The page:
The bloodstream of a healthy human is quite robust to infections,” says Neil Gow, a medical mycologist at the University of Aberdeen, UK, in an interview for New Scientist. But Candida does overcome the defences of hundreds of thousands of people each year to enter their blood – and at least half of them die. How can this be?
“In a way, fungal infections are the disease of the diseased,” says Gow. “People who are vulnerable after an accident or invasive surgery, or whose immune system has been weakened or suppressed after an organ or stem cell transplant, may be unable to fend off a fungal attack. Candida is very opportunistic.”
Even when it does end up inside a white blood cell, it’s not necessarily the end. “The fungus can evade digestion by reducing the acidity inside the cell compartment where it’s held, and it even scavenges some of the cell’s food,” says Gow – “which is why it’s often able to keep growing until the white blood cell bursts open.”2
Another potentially deadly fungus, Cryptococcus, can cause meningitis by lurking in a white blood cell until it crosses the usually impenetrable blood-brain barrier. It then forces the cell to eject it.
Unlike Candida, Cryptococcus is not a fungus native to us – instead, it usually grows on rotting plant material in the soil. Though most of us have been exposed to it by the age of 6, the chance that a particular Cryptococcus cell has encountered a human before is absolutely minuscule. So we are easy pickings.
As a result, Cryptococcus has recently achieved something once considered almost impossible: it has infected and killed otherwise healthy people. A strain called Cryptococcus gattii spread across the Pacific Northwest of the US, starting in 1999, killing hundreds along the way.
Medical treatment consists of prolonged intravenous therapy (for 6–8 weeks or longer) with the anti-fungal drug Amphotericin B, either in its conventional or lipid formulation. The addition of oral or intravenous flucytosine appeared to improve response rates. Oral fluconazole is then administered for six months or more.
The bottom line is, you need to be on your guard against this class of pathogens. They are tricky, stealthy and we know (frankly) next to nothing about them.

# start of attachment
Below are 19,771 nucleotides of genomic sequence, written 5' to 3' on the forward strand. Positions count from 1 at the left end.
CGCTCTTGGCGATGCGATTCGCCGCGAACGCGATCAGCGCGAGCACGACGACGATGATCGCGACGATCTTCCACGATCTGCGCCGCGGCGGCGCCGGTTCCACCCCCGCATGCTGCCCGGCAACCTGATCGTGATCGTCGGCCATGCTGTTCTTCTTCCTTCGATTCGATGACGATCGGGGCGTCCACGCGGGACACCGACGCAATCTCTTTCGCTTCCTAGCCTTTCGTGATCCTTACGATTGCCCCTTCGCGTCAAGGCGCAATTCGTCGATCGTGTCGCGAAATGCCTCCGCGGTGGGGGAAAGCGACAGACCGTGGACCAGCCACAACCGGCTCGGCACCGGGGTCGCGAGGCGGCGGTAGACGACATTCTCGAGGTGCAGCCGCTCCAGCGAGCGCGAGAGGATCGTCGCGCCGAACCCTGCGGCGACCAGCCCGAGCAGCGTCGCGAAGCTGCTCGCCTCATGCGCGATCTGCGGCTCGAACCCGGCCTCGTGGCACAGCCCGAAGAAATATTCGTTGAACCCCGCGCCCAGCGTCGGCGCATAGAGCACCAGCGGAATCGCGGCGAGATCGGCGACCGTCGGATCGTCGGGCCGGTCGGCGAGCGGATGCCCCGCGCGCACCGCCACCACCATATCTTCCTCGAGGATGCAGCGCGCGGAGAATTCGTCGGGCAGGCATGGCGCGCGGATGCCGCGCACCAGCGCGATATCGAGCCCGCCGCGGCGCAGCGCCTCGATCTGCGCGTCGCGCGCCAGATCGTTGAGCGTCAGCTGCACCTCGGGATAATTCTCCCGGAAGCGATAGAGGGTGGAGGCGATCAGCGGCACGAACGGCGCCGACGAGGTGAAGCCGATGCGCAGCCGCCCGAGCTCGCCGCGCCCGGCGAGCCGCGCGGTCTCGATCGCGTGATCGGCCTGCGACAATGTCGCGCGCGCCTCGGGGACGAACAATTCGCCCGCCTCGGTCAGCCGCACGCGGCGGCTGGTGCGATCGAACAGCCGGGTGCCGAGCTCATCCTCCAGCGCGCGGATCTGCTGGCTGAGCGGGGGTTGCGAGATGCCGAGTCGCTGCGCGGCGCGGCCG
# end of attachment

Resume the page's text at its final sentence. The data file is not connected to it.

Even so, I have prepared a book for you, filled with up-to-date holistic knowledge about fungi, molds and yeasts as a health hazard: they are all inter-related and neither plant, bacteria, viruses, nor animal.
A Pandemic Coming?
There may yet be a fungal pandemic just around the corner. The jury is still out. But the potential is there. Fungi have very complex life cycles, and they tend to grow and evolve much slower than bacteria or viruses do.
Moreover, doctors and researchers pay little attention to fungi. It could be a disastrous mistake. The thing is, fungi are great when they work on our side. But ecologically-speaking, they couldn’t care less if we were all to die. This is not a symbiosis!
Climate change may turn out to be a danger factor. Fungi, molds, yeasts and mushrooms all like warmth and damp. Warmer summers and milder winters could change the scene in favor of these potential pathogens—and quickly too.
This also raises the question of whether other deadly new fungal strains might emerge as climate change takes hold. We just don’t know.
Get ready for action though. Read my book Beyond Candida.
1. Paul Stamets, Mycelium Running: How Mushrooms Can Help Save the World. Ten Speed Press, Berkley, 2005.
2. New Scientist, vol 231, No 3086, 13 August 2016, pp. 35-37.
3. Get his 2008 “6 Ways Mushrooms Can Save The World” talk on TED, where he explains his claim that fungi created the world’s first internet, here.